The Tour de France has inspired writers and social critics as well as sportsmen for almost a century. It was to celebrate this great race and its wider sporting literature that Dr. Stacey organized a conference on French and Irish sporting greatness to give the Tour a more cerebral send-off than is usual for a sporting event. It is no small feat to have brought together so varied a range of contributors to tackle the thorny question of French and Irish sporting contacts and the idea of the heroic in sport. The Tour de France has inspired writers and social critics as well as sportsmen for almost a century. It was to celebrate this great race and its wider sporting literature that Sarah Alyn Stacey organized a conference on French and Irish sporting greatness to give the Tour a more cerebral send-off than is usual for a sporting event. For the Tour, in one of its occasional foreign escapades, had slipped the bounds of the Hexagon, and, in recognition of the great contribution Irish riders like Sean Kelly and Stephen Roche had made to the race, began the 1998 Tour de France in Trinity College, Dublin.
It is no small feat to have brought together so varied a range of contributors to tackle the thorny question of French and Irish sporting contacts and the idea of the heroic in sport. Historians, literary critics, sporting administrators and enthusiasts as well as a prominent cyclist and sports writer were asked to reflect on different sporting links between the two countries and the idea of the hero in each. This fits in with a renewed critical interest in the idea of the hero. For the study of heroism has re-emerged from the shadow of Carlyle and the nineteenth-century concept of the genius touched by the divine. A new generation is seeking a less omnipotent kind of hero, the common man - or woman - who does uncommon things. Central to these concerns has been the creation and the reception of the hero by not only the sporting public but also by the wider national community. This collection is a testimony to the variety of heroism. It is not simply about great sporting champions.
Rather it looks at how sports intersect more widely with a whole range of individuals who, through their commitment to excellence, their sheer integrity, or their simple self-sacrifice, could be called 'heroic'. One of the virtues of this collection is that it accepts the ambiguity of the hero. It confronts the problem of how the professional can be a hero when he is paid to do what he does. Neal Garnham tackles this head on in the case of professional footballers in Ireland. The Gaelic Athletic Association created its own heroic tradition steeped in ideals of nationalism and amateurism. Footballers were diminished as heroes in a world where fame was contingent on political and national allegiance. Bill McCracken, the inventor of the off-side trap and one of the greatest full backs in professional football, was never forgiven for going to play for Newcastle United and demanding the same international fee that was paid to England internationals. Real heroism in sport, as Paul Kimmage so powerfully underlines in his moving portrait of Shay Elliot - an exceptional piece of sports writing - is to stay true to yourself even when others betray you. Is courage the supreme heroic virtue?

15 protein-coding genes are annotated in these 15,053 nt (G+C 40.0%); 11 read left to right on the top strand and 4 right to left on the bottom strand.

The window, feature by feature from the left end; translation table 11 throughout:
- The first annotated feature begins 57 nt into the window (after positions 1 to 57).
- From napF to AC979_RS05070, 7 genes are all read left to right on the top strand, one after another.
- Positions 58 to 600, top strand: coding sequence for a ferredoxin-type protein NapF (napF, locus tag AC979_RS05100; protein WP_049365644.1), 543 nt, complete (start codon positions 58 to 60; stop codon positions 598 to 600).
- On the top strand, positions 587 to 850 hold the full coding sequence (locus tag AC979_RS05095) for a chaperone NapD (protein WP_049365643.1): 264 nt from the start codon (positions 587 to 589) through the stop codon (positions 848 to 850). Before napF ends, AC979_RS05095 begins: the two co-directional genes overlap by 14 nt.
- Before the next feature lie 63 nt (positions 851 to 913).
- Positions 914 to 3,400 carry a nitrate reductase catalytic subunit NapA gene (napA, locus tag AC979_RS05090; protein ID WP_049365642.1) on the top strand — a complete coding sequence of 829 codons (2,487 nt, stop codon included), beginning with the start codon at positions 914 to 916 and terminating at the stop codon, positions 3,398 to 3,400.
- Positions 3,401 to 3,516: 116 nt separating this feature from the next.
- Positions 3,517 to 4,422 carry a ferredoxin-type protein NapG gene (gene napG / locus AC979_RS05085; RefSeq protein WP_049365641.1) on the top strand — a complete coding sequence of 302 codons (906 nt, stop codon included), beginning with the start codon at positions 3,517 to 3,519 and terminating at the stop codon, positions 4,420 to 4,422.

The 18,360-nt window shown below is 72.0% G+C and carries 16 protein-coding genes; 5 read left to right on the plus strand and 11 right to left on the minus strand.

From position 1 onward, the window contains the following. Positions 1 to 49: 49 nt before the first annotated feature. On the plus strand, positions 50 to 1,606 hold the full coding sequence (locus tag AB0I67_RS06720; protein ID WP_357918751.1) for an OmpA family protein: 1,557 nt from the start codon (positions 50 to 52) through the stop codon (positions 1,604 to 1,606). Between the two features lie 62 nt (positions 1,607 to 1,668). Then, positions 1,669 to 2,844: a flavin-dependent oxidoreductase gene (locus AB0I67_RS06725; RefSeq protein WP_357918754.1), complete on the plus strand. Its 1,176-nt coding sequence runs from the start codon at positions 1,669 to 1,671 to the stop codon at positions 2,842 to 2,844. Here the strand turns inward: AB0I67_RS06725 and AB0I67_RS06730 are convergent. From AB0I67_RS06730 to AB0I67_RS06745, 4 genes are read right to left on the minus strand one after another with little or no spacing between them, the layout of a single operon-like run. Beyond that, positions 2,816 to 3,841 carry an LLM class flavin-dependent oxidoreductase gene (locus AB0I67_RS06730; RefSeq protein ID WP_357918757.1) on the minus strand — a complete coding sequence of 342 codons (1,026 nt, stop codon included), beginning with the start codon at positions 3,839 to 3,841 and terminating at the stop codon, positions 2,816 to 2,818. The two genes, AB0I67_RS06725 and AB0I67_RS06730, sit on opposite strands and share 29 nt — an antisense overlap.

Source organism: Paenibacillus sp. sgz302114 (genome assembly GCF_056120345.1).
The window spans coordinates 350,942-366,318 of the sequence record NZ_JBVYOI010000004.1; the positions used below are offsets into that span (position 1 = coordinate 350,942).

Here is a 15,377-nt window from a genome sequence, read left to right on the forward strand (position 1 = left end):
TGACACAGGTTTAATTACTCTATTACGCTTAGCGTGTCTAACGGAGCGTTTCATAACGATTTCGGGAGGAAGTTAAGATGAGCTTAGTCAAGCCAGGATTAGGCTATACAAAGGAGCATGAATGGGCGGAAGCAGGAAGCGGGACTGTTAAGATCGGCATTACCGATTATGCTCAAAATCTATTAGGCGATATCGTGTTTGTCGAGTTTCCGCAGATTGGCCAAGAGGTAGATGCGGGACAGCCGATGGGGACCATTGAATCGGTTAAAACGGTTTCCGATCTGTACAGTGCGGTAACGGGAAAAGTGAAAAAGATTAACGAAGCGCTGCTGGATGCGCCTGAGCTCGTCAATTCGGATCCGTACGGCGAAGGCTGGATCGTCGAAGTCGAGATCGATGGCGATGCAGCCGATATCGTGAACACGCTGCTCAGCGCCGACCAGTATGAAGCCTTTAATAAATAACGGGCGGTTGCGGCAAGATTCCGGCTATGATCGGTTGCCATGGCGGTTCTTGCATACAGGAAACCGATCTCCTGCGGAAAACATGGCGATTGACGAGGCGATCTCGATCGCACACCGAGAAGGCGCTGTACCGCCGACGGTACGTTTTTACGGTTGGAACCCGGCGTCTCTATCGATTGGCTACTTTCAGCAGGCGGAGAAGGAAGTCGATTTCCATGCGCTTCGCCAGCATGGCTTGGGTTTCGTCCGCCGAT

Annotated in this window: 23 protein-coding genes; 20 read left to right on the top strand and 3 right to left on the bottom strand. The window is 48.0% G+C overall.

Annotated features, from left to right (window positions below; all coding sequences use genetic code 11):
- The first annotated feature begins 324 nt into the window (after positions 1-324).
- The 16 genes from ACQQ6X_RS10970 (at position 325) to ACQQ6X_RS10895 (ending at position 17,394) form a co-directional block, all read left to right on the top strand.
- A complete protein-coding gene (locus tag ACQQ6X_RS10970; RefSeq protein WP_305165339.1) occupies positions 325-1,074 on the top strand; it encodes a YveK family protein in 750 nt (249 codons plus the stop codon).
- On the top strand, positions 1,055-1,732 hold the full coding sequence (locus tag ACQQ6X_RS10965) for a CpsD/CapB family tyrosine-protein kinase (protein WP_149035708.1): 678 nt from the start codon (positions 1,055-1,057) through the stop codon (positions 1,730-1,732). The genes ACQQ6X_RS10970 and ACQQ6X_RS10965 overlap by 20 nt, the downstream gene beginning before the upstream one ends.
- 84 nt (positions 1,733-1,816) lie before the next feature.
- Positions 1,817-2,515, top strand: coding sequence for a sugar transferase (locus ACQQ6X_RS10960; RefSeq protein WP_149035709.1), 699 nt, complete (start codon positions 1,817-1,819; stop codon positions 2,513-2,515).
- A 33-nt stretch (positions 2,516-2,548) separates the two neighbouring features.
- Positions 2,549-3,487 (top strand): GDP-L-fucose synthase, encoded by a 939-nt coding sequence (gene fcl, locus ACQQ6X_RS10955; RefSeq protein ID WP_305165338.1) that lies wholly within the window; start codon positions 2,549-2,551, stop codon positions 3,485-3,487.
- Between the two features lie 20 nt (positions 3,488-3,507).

Courage is called for not only on the field of play but most spectacularly in the strict classical sense of the hero: on the field of battle. Bravery and friendship are unfashionable male virtues nowadays. Hence those 'old pals', whose cheerful patriotism and naive bravery led them tumbling out of their Trinity staircases to play rugby and to volunteer in 1914, have not received the recognition they deserve. Gerald Morgan, who so clearly admires these men and brings them back from their graves in Gallipoli so that we also may admire them, links the ideal of the sacrificial hero to the everyday world of competitive sport. No one made these men go to their deaths. They went for fun and without calculation in the same way they played their rugby. France and Ireland have much in common as uneasy neighbours of Great Britain. They both share an awkward - though very different - relationship to the nation that invented modern sport.
In the case of Ireland this led to a division in Irish sport between those like Michael Cusack who chose the path of a separate national sporting culture and those who chose to play English rugby in a distinctively Irish way as both Trevor West and Jean-Pierre Bodis explain in their different ways. Odd interconnections abound between France and Ireland, whether it be Samuel Beckett's life-long attachment to Irish cricket or the hitherto unknown role played by a prominent Irish sportsman, Daniel Bulger, in the creation of the modern Olympic Games by a French nobleman. Greatness in sport may be a deceptively simple thing - as Aidan Moran says: the ability to keep your head when all around you are losing theirs. Sporting heroes perform in a continuous present, banishing any thoughts of what has gone before or what might be to come. But we live differently. We weave our myths around those who excel at things we cannot do but would like to do. The French and the Irish alike assign all kinds of meanings to what has been done by their citizens and in their name. This collection shows just how multifarious the idea of the sporting hero can be.
It shows, too, how Ireland and France have a distinctive relationship through sport, especially in rugby and cycling. These are well-written pieces - not so common in academic collections these days - and are sensitively and lucidly introduced by the Editor, whose job in bringing together such an unusual mixture of contributors on so innovative a theme seems almost heroic in its own right.